Long before European contact, Polynesian settlers brought with them pigs, chickens, and various edible plants, establishing the foundation for food sources in the islands. These animals not only provided sustenance but also contributed to the creation of tools such as fishhooks and picks, utilizing their bones.
The advent of European contact marked a significant turning point in Hawaii's ranching practices. Captain Vancouver presented King Kamehameha I with five cows, which became the catalyst for a remarkable expansion of the cattle industry on the islands. Hawaii's lush grasslands provided ideal conditions for the thriving cattle population. Initially, ranchers employed hunting techniques by riding into the higher lands of Mauna Kea and using pits to trap the cattle. The animals were utilized not only for their meat but also for their hides, which held value in trade.
The introduction of horses in 1803 accelerated the Hawaiians' affinity for these magnificent creatures. Within a mere two decades, Hawaiians had become proficient horsemen and horsewomen. In the words of English explorer Isabella Bird, "except for short shopping distances in Honolulu, I have never seen a native man or woman walking . . . and I have seen men take the trouble to mount horses to go 100 yards."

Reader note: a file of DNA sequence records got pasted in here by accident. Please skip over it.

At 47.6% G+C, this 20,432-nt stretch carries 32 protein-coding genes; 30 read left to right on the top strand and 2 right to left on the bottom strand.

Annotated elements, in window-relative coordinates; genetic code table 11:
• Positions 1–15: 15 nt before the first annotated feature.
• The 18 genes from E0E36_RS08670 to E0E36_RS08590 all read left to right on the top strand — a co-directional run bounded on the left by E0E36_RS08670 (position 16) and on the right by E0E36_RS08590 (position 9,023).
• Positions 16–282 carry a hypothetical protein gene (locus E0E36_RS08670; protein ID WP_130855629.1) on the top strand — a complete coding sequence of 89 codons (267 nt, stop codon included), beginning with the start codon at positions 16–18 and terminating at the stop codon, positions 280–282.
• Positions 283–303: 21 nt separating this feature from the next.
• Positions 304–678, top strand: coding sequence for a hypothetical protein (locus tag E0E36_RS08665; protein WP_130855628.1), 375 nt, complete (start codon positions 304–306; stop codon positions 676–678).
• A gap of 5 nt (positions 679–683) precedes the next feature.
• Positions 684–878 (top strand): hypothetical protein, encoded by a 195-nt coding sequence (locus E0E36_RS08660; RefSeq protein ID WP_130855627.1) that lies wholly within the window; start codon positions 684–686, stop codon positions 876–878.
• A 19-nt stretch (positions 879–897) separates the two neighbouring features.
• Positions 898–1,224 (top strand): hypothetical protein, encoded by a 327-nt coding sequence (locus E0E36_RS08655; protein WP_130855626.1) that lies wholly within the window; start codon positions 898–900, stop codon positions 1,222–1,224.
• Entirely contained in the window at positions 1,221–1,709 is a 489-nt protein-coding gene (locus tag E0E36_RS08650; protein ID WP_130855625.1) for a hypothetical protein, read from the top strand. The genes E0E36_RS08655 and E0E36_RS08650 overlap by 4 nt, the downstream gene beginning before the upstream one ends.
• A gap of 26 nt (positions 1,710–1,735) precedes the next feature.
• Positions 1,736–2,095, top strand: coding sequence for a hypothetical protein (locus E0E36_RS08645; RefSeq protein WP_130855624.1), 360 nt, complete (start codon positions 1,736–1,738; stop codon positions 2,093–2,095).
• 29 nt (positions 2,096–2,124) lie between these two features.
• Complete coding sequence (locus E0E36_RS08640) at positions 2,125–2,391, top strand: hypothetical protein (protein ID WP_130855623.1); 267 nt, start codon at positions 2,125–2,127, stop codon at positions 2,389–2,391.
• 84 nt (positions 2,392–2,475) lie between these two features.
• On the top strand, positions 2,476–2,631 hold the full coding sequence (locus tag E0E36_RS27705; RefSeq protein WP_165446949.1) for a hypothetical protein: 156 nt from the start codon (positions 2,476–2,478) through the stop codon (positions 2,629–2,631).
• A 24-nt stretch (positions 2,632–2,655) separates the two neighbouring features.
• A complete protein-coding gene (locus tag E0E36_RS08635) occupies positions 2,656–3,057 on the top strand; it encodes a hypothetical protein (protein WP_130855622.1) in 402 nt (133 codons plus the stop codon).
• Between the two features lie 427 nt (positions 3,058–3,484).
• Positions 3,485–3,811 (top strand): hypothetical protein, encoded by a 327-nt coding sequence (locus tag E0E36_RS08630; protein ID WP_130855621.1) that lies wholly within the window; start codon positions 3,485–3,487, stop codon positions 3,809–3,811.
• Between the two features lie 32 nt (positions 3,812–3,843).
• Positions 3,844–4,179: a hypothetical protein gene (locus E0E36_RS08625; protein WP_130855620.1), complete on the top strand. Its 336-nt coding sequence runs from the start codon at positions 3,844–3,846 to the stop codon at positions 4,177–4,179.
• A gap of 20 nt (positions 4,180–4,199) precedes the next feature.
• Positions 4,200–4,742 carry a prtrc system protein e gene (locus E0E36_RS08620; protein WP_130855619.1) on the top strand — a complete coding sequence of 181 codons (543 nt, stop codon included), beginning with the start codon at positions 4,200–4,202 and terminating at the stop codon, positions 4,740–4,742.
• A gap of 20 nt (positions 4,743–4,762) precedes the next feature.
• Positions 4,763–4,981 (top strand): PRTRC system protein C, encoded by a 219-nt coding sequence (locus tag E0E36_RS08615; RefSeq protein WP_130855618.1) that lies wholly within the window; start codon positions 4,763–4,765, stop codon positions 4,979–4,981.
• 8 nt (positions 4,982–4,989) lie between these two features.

This deep-rooted love for horses has transcended generations, ultimately finding a home within Chris Dawson's soul. He now dedicates himself tirelessly to preserving and honoring this cherished tradition, keeping the spirit of ranching alive in Hawaii.
Source: DLNR - Hawaii Department of Land and Natural Resources Blog (https://dlnr.hawaii.gov/blog/2017/12/08/nr17-193/)